To Be, or Not to Be (Thin, that is)

This picture was taken in my kitchen about nine years ago, when I weighed sixty pounds less than I do now. The weight gain started about eight years ago. I promise you, this change did not result from suddenly becoming a foolish, intemperate glutton. Whatever happened?

After our youngest child was born eleven years ago, my natural, post-baby weight loss plateaued at 185 pounds. I joined a ladies’ exercise group and did a combo of aerobic exercises and mild weight lifting. The result was very pleasing. From that beneficial activity, I lost my desired 25 pounds, taking me down to 160 pounds. Being a tall girl, that poundage was fine with me, plus the class was fun and I was feeling great.

Then . . . BIG MISTAKE HAPPENED. Whatever was it, you may ask? I went on an extremely restrictive DIET for one year. I didn’t want to go on this diet, but succumbed to social pressure. My exercise instructor, who had been so helpful to me after all, wanted the entire class to try the same diet she was on. I faithfully weighed all my food to ensure that the portion sizes were kosher. The food allowed on this diet was all healthful, nourishing food, but in amazingly small portions. After one year, I had lost a total of only 10 pounds, and was the extremely thin person you see in the above picture. I was also very unhappy with my lot in life, since the simple pleasure of dessert was nevermore to be heard of in this diet. I felt like an anorexic, obsessing over the exact amounts of everything I ate.

I stopped the DIET, and resumed eating the temperate portions of healthful foods which I had been eating when I weighed 160 pounds. I was also still exercising at the gym three times a week, and had even graduated to a more intense step aerobics class. The speed with which my body packed on the lard was amazing! I was so dismayed.

This is my theory about what went wrong:

  1. By depriving myself of a normal food intake for such a long time, I convinced my body that it was starving. My poor body was pushed into a mode of saving everything it possibly could to keep me from starvation. Weight gain mode was switched on.
  2. I was in the midst of menopause, when a lady’s metabolism naturally slows down. Double whammy.
  3. I think I was exercising TOO HARD. I forget where I read that this does not help with weight maintenance, but merely burns whatever carbs one has consumed. I’m a bit hazy on this part, not having read about it for a while. All I know is that gentle exercise helped me to lose 25 pounds. On the vigorous exercise regime, I gained weight FAST.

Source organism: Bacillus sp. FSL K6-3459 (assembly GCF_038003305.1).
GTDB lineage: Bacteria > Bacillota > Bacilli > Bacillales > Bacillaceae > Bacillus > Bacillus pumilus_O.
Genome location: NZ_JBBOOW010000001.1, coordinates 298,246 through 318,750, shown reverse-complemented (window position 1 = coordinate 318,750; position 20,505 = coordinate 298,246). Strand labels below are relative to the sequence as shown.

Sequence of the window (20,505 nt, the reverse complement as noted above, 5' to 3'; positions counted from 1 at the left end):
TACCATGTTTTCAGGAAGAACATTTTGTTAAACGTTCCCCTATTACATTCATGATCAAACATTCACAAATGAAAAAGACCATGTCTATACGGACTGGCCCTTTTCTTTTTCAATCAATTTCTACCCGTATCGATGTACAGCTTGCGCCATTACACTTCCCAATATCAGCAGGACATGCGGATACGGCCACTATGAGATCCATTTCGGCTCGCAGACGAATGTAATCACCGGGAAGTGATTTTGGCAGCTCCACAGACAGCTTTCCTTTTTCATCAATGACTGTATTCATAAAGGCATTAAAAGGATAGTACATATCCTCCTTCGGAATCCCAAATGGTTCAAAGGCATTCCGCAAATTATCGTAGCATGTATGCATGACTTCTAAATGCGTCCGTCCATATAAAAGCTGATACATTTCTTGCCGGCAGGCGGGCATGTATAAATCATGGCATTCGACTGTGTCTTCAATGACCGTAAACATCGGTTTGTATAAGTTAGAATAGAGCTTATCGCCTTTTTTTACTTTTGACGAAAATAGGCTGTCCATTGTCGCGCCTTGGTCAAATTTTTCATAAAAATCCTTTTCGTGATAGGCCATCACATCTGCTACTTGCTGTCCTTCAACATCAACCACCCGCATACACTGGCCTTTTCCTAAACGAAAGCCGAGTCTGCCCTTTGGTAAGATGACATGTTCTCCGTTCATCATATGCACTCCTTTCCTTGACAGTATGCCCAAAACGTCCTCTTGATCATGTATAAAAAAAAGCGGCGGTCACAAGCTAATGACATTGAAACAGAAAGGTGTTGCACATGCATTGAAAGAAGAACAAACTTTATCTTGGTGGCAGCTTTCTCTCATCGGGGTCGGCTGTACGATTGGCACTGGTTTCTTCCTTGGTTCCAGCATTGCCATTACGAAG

4. I was going through some mega-stress in my life, which contributes to weight gain also.

So, here I am today at 210 pounds. The children say I look healthier and happier than I did at 150 pounds. I could really be happy with 170 pounds, though, or even 160. I’ve been carrying this weight for about eight years now. I still eat temperately and healthfully. I almost daily go for a one to two-mile walk. However, there is definitely room for improvement, and I have a plan. But . . . Guess what is NOT part of my plan? A diet!

2 Responses to “To Be, or Not to Be (Thin, that is)”

  1. kerri says:

    My mom struggled with eating disorders all her life. When I was very young, she was extremely thin, looking back now, probably border line anorexic. She was ALWAYS on a diet. She was ALWAYS eating sugarless candies, going to weightwatchers, weighing things, weighing herself, comparing herself to every woman in the room. She died of heart failure at 55, weighing around 450 lbs. I can’t even think of dieting. I might cut back on sugar or something, but you could never get me on that diet bandwagon.

  2. Joyce says:

    Oh, Kerri, I am so sorry to hear about your poor mom, and poor you, too, to have lost her so soon. Think of how hard she worked for so many years, but ended up harming herself.

    I am eager to keep talking about this subject, but am restraining myself so I can get some baking and other domestic things done today. 🙂

    I have your blog on my Google feed, and enjoy reading what you have to say.